These are some notes for a panel discussion this afternoon – they are sketches, much more work needed on this and I need to also figure out if this is quite right, and don’t feel it is, not yet.
Notes on macroeconomics and AI
The mental models we have when we try to assess the effects of artificial intelligence on the economy matters. There are several different mental models in circulation, and it is useful to try to sketch them out.
First, let’s look at AI-as-additional-humans. In this model AI is simply the addition of more humans to the economy, in some respect. If these new “humans” offer labor at a lower cost, this will affect the economy much as the influx of more labor into the economy would overall.
Second, let’s look at AI-as-cheaper-prediction. This perspective (from Agrawal et al 2020) suggests that AI is a way to reduce uncertainty in the economy. Ultimately, if this is true the endpoint may well be a planned economy in which the elimination of prediction cost means that we can coordinate much more effectively, but we could also imagine that there are boundary horizons where prediction reaches a lowest possible cost, and can go no further.
Third, we can think about AI as driving automation overall — the results would be things like worsening Baumol’s cost disease and possibly increasing unemployment in sectors that can be automated.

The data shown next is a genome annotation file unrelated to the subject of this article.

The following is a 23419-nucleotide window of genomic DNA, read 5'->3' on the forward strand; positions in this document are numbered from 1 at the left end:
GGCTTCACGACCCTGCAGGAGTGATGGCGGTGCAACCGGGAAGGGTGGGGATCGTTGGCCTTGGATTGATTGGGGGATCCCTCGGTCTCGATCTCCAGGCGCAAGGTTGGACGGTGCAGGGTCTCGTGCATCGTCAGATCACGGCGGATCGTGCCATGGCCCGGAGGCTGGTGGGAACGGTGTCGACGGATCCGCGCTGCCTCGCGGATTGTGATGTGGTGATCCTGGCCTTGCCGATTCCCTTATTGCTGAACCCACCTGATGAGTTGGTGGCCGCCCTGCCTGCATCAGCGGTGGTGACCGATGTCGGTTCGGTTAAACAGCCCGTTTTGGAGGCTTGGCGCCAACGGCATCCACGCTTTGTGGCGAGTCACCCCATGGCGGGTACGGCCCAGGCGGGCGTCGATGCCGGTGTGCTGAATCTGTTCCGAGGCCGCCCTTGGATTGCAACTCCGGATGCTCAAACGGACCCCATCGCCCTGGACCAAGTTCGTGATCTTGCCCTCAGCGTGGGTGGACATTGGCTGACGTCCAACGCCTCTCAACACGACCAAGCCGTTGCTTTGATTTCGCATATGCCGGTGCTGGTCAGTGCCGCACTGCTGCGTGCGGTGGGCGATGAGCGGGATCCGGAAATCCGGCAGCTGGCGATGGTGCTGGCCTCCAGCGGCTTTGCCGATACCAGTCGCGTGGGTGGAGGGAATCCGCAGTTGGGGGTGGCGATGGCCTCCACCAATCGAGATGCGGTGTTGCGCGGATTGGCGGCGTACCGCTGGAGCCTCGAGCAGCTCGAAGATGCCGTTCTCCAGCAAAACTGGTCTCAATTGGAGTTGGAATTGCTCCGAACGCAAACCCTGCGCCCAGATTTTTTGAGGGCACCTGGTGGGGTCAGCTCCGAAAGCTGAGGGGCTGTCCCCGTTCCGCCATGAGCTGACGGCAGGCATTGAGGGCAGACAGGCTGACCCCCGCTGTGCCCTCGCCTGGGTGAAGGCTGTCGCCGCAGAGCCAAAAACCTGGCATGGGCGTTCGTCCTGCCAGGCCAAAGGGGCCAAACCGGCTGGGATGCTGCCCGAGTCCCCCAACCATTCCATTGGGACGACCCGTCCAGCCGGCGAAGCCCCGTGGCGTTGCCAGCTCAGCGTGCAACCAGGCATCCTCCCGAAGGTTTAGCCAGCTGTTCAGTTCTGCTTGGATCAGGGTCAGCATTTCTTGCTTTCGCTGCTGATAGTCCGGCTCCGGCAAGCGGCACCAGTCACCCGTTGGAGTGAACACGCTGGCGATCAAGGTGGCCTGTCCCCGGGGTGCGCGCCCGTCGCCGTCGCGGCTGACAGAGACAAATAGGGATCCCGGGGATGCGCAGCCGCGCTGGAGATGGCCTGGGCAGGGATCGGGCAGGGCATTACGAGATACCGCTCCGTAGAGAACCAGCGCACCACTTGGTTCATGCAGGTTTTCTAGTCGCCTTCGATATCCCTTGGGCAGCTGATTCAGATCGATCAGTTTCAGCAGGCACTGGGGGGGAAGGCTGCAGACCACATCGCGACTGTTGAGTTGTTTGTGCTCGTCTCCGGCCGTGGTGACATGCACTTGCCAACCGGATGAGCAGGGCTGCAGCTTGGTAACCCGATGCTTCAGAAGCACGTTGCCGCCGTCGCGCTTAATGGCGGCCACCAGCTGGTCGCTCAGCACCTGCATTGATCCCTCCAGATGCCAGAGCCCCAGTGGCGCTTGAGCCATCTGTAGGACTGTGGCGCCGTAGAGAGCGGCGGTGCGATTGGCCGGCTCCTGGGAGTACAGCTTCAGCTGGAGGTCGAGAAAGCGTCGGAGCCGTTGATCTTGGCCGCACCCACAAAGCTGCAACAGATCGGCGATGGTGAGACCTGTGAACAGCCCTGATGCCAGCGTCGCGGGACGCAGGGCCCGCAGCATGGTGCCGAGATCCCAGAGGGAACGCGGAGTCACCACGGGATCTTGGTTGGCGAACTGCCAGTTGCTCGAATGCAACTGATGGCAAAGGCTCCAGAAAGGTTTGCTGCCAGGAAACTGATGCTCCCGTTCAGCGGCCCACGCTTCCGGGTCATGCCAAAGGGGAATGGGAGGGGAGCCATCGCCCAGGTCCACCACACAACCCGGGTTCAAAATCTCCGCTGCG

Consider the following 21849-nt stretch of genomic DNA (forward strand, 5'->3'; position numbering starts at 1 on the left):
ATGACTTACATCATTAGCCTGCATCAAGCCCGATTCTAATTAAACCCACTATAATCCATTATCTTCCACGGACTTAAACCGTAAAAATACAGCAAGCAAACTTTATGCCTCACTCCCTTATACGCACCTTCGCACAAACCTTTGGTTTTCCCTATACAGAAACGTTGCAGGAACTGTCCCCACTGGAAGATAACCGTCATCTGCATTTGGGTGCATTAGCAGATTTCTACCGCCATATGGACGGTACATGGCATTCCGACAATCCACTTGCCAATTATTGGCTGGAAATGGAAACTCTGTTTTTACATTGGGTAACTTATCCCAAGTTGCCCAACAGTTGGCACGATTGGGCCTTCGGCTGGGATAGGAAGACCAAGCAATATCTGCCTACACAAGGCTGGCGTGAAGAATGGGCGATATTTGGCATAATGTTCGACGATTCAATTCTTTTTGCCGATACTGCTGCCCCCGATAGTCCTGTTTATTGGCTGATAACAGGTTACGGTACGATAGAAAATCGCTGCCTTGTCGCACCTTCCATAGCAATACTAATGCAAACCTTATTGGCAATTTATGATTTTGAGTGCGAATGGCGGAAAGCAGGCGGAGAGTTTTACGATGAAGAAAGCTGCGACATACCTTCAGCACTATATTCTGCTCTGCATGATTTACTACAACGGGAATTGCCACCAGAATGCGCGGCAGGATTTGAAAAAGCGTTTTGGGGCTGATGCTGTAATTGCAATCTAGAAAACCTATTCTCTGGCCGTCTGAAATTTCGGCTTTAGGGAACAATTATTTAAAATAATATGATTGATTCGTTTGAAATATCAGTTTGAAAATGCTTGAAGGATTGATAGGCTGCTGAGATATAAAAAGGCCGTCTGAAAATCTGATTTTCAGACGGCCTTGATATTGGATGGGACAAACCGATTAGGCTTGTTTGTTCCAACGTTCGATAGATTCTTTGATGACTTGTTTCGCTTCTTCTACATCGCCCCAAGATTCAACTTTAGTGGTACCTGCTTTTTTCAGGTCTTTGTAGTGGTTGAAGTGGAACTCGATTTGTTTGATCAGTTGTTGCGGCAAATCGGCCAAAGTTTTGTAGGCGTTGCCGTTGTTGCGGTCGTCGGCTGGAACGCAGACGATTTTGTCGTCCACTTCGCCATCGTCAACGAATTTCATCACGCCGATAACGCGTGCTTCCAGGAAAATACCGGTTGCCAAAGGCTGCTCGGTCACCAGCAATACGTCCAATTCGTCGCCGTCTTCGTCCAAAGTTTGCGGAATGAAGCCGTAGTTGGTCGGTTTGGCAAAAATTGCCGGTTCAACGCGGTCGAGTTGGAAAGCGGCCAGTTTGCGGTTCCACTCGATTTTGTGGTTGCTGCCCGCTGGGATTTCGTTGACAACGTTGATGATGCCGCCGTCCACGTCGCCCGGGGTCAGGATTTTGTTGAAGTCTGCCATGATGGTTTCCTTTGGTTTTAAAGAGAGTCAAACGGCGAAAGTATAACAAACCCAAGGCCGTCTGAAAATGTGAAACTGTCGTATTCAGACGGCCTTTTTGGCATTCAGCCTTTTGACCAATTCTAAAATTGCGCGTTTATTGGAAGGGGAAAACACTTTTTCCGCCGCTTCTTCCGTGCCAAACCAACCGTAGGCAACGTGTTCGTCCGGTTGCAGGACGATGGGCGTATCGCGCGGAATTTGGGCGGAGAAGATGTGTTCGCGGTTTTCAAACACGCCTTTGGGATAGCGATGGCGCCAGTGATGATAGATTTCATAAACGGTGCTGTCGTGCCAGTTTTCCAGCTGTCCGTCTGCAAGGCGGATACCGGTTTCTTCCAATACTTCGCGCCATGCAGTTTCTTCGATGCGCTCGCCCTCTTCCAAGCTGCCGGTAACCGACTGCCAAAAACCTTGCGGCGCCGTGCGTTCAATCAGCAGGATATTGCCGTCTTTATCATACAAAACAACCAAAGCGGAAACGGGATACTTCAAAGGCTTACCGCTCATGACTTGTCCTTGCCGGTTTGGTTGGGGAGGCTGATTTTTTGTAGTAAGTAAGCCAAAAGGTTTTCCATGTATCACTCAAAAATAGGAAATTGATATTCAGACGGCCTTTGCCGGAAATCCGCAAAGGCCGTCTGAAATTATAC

Fourth, we can think about the role of intelligence in the economy, and argue that we should think about AI-as-intelligence, and try to model how an influx of intelligence into an economy changes it in different ways. A version of this is to say that AI, when advanced enough, will be able to pay attention, and in so doing will affect all institutions and mechanisms in the economy that in some way depend on attention. This perspective on AI is not new, and in fact was one of the reasons economists like Herbert Simon thought we needed AI in the first place (Simon 1969).
Fifth, we can try to look at learning as an economic process, and argue that the changes in the economy that are likely to come are due to increased speed of social learning, and perhaps of scientific discovery – looking at different kinds of scientific productivity measures as keys to understanding how society evolves under AI.
Sixth, we can model AI as a vast increase in the number of agents in the system – and think about if economic systems go through phase shifts as the number of agents in the system increase by orders of magnitude. Does it matter for an economy if it has a billion or a trillion trillion actors?
These are but some of the possible aspects we can explore.
It is also worthwhile teasing out what our assumptions about AI in the economy seem to be – and if there are any root assumptions that are worth exploring and questioning more in detail.
One such root assumption may be about control and complexity. Do we think that the addition of AI to an economy adds more complexity, or do we think it reduces complexity? Or does it re-allocate complexity in different ways?
Why does this matter?